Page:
Thorax, 1978, 33, 666-680
Proceedings of the Thoracic Society A meeting of the Thoracic Society follow:
held in Oxford
6-7 July 1978. Summaries of the
Lung crackles in bronchiectasis A R NATH and L H CAPEL The timing of inspiratory lung crackles in bronchiectasis was compared with the inspiratory timing of the lung crackles in obstructive and restrictive lung disorders. The lung crackles in obstructive chronic bronchitis typically occur early in inspiration, while in fibrosing alveolitis the lung crackles continue to the end of inspiration. By contrast, the inspiratory crackles in bronchiectasis occur in early and mid-phase of inspiration. Further distinguishing features of the lung crackles in the three groups of patients are presented in this study.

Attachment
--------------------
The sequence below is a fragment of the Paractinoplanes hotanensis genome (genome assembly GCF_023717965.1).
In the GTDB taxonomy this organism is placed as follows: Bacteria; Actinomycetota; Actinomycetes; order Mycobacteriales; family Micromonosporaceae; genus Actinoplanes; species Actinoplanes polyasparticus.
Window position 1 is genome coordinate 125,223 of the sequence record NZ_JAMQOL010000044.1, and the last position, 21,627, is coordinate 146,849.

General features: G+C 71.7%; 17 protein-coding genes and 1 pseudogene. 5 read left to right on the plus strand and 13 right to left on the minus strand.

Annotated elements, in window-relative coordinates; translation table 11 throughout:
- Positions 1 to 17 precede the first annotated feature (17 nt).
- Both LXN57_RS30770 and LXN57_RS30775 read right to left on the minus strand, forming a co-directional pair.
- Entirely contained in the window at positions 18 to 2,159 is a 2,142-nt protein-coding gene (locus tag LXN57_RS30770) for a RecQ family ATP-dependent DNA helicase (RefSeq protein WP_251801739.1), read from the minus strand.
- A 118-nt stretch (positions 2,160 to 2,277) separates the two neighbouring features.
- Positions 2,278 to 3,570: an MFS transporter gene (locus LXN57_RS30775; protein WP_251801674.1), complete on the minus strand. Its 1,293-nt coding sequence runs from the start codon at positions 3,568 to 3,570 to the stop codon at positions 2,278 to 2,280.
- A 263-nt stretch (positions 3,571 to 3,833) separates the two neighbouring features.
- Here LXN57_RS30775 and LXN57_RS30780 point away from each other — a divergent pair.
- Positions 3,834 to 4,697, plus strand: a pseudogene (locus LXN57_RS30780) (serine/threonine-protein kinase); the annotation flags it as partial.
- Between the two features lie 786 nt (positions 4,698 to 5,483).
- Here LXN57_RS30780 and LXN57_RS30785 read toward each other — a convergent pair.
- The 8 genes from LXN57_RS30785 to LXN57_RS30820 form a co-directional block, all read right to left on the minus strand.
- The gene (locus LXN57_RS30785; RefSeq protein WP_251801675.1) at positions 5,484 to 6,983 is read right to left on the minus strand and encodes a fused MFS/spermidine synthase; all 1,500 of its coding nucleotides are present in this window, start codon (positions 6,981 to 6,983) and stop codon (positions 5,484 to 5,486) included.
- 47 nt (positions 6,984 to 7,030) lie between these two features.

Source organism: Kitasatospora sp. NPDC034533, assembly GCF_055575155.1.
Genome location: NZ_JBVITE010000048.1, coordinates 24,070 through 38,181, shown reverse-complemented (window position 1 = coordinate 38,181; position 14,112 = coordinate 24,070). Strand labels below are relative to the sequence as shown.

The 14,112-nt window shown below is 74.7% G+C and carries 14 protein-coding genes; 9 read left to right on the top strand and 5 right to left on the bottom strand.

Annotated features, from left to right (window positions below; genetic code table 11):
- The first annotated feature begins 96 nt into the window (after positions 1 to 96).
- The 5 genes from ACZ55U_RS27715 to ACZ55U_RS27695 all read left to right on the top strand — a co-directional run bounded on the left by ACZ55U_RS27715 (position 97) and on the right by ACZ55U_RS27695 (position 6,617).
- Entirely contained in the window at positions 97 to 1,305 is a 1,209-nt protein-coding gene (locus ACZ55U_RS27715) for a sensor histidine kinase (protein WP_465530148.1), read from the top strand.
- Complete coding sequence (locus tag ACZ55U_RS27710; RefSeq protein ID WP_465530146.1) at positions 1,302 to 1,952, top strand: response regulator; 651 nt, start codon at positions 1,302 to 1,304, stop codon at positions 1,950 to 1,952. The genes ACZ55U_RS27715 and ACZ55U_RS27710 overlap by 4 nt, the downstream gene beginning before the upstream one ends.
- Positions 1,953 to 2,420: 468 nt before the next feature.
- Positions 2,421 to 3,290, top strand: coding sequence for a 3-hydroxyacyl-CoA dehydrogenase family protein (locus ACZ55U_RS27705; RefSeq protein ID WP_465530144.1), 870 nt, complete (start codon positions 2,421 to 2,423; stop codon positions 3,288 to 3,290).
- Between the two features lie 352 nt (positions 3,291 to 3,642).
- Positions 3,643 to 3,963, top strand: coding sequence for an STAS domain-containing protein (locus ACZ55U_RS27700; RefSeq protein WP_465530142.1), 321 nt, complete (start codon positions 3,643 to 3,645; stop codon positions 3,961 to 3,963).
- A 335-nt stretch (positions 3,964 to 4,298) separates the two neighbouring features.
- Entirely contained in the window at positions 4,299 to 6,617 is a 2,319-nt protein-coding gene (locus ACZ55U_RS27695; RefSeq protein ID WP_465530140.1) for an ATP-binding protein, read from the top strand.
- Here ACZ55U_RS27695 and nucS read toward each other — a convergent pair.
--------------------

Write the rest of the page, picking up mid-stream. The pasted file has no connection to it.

Unfortunately, its application is restricted by the limited availability of the `Rb->"'Kr generators (4,6 hours half-life). An alternative, more widely available approach would be lung scanning after inhalation of radioactive aerosols. However, these show variability in deposition due to differences in particle size (smaller particles penetrate deeper into the bronchial tree). In the attempt to control the diameter of the particles the use of `mTc-labelled human albumin minimicrospheres (""MTc-HAMM) with a mean (wet) diameter of 0-8 ,